Gottschalk, S. et al. Nat. Biomed. Eng. (2019).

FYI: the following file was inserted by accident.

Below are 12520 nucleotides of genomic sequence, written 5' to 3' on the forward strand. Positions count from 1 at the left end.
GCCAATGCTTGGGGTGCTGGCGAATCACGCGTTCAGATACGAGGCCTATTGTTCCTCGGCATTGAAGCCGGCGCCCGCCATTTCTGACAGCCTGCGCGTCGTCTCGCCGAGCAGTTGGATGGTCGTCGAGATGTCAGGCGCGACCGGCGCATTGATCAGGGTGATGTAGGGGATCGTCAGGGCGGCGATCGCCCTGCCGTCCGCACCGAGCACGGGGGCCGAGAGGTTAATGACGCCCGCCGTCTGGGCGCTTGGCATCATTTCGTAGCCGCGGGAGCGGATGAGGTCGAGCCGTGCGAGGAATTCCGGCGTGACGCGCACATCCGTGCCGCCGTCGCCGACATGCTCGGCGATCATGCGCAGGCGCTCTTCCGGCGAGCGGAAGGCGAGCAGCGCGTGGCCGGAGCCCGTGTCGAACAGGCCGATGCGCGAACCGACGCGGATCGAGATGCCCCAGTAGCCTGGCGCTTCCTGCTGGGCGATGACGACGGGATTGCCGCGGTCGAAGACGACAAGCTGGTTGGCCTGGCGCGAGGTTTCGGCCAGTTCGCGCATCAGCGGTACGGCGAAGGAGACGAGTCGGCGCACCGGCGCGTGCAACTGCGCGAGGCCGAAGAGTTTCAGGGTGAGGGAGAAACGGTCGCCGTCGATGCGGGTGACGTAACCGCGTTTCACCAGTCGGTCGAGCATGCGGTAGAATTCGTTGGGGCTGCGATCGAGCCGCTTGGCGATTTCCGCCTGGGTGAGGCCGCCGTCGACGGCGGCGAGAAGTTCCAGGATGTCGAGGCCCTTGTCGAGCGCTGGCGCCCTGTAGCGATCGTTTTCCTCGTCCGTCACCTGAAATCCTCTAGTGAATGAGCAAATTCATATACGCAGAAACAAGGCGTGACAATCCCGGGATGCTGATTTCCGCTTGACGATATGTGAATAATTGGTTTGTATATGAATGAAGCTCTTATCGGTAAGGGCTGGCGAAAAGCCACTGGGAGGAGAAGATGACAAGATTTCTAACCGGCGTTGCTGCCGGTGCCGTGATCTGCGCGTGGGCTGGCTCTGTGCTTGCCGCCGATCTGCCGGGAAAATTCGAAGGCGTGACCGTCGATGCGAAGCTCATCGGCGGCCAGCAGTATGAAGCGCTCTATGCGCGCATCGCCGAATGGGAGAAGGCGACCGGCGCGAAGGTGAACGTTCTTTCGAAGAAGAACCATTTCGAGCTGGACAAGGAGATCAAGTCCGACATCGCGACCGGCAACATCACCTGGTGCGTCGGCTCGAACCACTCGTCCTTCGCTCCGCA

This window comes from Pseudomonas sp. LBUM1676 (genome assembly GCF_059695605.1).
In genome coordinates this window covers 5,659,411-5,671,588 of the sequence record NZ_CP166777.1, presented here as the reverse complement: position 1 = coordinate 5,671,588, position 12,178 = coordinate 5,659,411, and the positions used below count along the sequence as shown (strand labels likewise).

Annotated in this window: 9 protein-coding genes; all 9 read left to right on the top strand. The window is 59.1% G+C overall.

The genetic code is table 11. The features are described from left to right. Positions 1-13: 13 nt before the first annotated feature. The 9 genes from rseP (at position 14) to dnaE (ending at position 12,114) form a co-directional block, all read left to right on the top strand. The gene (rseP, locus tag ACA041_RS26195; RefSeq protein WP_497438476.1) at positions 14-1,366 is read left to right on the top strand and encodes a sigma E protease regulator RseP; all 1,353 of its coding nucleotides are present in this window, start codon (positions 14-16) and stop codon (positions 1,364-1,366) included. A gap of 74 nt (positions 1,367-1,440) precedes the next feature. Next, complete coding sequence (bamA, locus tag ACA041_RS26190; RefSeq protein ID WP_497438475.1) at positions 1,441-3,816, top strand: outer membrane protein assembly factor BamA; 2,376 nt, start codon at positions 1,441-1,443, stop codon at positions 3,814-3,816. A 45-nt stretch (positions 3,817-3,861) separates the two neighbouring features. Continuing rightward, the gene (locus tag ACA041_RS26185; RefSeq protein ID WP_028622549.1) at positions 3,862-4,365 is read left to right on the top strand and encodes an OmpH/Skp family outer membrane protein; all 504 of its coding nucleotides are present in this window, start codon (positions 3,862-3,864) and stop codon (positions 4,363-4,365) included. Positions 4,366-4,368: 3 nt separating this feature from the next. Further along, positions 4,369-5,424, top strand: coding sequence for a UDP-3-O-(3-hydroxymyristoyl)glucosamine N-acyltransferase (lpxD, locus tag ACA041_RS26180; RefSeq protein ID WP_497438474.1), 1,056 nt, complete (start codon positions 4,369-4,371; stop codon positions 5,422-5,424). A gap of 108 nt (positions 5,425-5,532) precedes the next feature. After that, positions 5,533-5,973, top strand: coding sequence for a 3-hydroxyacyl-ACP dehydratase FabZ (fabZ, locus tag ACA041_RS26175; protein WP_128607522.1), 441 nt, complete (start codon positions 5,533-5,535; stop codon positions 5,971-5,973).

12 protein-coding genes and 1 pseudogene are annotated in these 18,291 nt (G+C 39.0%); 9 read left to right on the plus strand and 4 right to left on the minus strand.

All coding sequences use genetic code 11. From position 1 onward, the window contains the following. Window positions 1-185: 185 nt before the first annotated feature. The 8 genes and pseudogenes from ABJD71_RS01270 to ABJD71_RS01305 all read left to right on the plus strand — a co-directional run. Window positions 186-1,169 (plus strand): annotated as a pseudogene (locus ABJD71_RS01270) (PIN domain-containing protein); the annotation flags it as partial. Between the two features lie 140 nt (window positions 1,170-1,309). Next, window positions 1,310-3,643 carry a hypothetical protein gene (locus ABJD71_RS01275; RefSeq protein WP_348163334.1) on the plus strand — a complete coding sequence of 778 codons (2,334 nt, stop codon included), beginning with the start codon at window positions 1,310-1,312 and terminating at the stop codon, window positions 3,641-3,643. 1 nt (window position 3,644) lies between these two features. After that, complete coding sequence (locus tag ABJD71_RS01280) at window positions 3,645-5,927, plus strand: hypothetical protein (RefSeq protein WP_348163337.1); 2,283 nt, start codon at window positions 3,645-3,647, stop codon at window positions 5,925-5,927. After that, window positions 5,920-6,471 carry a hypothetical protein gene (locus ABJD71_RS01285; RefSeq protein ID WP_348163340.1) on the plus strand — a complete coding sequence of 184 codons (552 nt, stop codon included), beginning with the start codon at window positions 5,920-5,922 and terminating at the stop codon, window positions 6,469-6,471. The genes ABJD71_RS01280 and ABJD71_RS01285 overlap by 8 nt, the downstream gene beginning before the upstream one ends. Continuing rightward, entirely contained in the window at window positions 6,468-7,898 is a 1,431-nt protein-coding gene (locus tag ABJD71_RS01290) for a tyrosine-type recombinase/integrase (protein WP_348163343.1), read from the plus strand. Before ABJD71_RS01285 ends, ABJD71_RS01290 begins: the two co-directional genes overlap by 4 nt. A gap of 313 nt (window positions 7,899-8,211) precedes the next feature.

Optoacoustics, which is also called photoacoustics, has been used to image hemodynamic activity in the brain. For this, the tissue is illuminated, and the light is then absorbed and converted into ultrasound waves, which can be recorded with acoustic transducers. In hemodynamic imaging, contrast is provided by hemoglobin, but alternative contrast agents can be used. In a recent paper, Gottschalk et al. extend previous work on optoacoustic imaging of the calcium sensor GCaMP5G in zebrafish. The researchers demonstrate that GCaMP6s and GCaMP6f can be imaged in the mouse despite potentially confounding hemodynamic contrast. In particular, calcium transients can be visualized when brief stimuli are used to elicit neural activity. Under these conditions, detectable hemodynamic responses are not evoked. In contrast, when longer stimuli are applied to the mouse, hemodynamic signals are dominant. The researchers demonstrate these findings in the context of electrical stimulation of the hind paw in anesthetized mice.